Book Review: Muhammad: Islam's First Great General


by Richard A. Gabriel

Norman, Ok.: University of Oklahoma Press, 2007. Pp. xxxii + 249. Maps, chron., notes, biblio., index. $24.95 . ISBN: 0-8061-3860-2

Muhammed's status as the prophet of Islam overshadows his role as a military commander, particularly among Westerners.  In this work, veteran military historian Richard A. Gabriel, although not a specialist in Islamic studies, tries to throw light on Muhammed's military career, and also on the ways in which he may have shaped Islamic ways of war.   He does a pretty good job.

The first three chapters cover the Arabian Peninsula in the seventh century, providing the physical, political, and cultural setting, and recent political and military developments in the region, most notably the great Romano-Persian War of 602-629, which left both empires exhausted.  In these chapters he also provides a comprehensive look at the conduct of war in the region, from its political and cultural underpinnings to the organization and equipping of armies, and more.  Gabriel goes on to discuss Muhammed's radical reforms in Arab military practice that led to enormous success in the field.  A chapter follows on Muhammed's life, religious awakening, and the foundation of Islam.  The next eight chapters discuss, in considerable detail Muhammed's campaigns.  These are well described and the author has provided some fairly understandable maps.  The book ends with a look at Muhammed's legacy, religious as well as military, which laid the foundation for the Islamic conquest of a major chunk of the world over the next couple of generations.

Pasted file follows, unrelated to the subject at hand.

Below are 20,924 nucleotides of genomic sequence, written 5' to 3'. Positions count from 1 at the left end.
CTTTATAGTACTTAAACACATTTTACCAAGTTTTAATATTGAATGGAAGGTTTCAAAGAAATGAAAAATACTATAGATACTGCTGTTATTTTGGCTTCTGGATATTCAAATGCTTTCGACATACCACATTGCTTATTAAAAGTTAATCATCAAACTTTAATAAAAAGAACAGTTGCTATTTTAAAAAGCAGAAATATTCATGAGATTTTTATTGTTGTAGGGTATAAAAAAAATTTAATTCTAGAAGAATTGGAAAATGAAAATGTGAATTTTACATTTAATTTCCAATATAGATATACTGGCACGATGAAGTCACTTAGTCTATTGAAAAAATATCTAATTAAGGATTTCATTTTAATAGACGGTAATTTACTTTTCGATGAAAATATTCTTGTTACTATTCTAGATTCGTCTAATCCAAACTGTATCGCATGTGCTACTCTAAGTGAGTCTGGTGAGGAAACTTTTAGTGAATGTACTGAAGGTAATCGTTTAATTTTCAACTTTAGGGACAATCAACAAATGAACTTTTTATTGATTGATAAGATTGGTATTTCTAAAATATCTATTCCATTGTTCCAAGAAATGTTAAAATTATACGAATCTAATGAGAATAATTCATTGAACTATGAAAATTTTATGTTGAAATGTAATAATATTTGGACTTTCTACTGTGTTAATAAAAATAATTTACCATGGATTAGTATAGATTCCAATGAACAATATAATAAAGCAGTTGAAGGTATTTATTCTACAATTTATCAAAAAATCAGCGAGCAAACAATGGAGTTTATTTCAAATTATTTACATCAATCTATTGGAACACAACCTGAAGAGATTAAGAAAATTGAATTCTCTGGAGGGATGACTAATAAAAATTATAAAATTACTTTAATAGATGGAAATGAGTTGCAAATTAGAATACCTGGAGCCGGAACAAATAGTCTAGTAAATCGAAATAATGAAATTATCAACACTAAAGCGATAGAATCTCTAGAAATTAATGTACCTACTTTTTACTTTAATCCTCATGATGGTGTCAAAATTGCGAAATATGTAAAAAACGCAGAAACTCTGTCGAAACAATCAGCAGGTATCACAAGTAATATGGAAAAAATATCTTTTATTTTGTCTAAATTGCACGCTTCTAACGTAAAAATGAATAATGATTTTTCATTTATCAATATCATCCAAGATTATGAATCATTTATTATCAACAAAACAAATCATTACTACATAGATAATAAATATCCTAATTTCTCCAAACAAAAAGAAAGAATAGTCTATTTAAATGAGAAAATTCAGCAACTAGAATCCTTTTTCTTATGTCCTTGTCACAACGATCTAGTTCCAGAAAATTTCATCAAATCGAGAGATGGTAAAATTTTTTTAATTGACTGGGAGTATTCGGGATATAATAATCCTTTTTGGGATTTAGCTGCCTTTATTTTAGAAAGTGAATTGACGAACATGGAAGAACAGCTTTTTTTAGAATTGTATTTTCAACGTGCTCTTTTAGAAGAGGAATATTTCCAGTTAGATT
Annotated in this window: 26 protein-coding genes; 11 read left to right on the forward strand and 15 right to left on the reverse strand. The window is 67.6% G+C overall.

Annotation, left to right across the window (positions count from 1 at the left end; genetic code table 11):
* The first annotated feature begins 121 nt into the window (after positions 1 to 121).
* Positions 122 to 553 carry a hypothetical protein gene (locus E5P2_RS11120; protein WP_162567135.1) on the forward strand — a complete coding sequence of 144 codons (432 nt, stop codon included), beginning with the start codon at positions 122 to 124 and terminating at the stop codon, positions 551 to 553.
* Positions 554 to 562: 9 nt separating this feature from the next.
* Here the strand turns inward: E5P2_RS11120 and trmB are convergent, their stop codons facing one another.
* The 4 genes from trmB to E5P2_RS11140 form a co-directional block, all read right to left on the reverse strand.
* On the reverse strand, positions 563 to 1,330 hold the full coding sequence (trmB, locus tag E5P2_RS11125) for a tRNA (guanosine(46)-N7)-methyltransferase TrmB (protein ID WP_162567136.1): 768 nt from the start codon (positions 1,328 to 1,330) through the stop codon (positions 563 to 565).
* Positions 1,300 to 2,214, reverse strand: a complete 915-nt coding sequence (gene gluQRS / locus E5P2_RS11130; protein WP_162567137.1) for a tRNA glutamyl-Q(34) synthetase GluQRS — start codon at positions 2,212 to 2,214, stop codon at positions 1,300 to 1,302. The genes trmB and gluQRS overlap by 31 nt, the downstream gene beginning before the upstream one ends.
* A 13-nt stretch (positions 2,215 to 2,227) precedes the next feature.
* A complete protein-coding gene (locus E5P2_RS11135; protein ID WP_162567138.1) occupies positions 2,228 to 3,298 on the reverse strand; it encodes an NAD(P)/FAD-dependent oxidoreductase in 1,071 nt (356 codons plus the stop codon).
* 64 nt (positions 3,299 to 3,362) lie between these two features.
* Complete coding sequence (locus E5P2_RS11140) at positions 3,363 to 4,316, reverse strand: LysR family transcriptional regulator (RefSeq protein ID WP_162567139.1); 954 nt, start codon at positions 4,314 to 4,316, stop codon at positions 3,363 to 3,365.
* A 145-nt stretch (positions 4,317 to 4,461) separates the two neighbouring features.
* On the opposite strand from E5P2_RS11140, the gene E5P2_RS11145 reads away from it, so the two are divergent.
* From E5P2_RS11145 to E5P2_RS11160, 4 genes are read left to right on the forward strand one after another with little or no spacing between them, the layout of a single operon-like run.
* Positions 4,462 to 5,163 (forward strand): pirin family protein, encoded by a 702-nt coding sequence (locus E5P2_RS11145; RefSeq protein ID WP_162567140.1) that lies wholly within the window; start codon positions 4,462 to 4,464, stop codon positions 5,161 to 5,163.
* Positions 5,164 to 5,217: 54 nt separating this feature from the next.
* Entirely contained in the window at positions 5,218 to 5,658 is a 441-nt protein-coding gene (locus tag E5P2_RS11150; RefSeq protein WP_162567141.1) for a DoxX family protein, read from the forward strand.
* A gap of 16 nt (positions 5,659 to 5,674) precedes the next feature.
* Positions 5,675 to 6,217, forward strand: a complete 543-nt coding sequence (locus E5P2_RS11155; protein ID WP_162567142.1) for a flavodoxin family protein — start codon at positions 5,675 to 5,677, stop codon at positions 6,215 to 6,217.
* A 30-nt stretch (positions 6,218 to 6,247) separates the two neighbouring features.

The work is readable, and often has critical evaluations of some of Muhammed's actions.  There is, however, no analysis of the reliability of the available sources on Muhammed's life and work, an important question when dealing with a figure so venerated that negative views may well have suffered selective editing from the historical record. 
Nevertheless, the work will be of use to anyone interested in Islam, ancient history, the Middle East , and the evolution of the art of war.          

Reviewer: A. A. Nofi   

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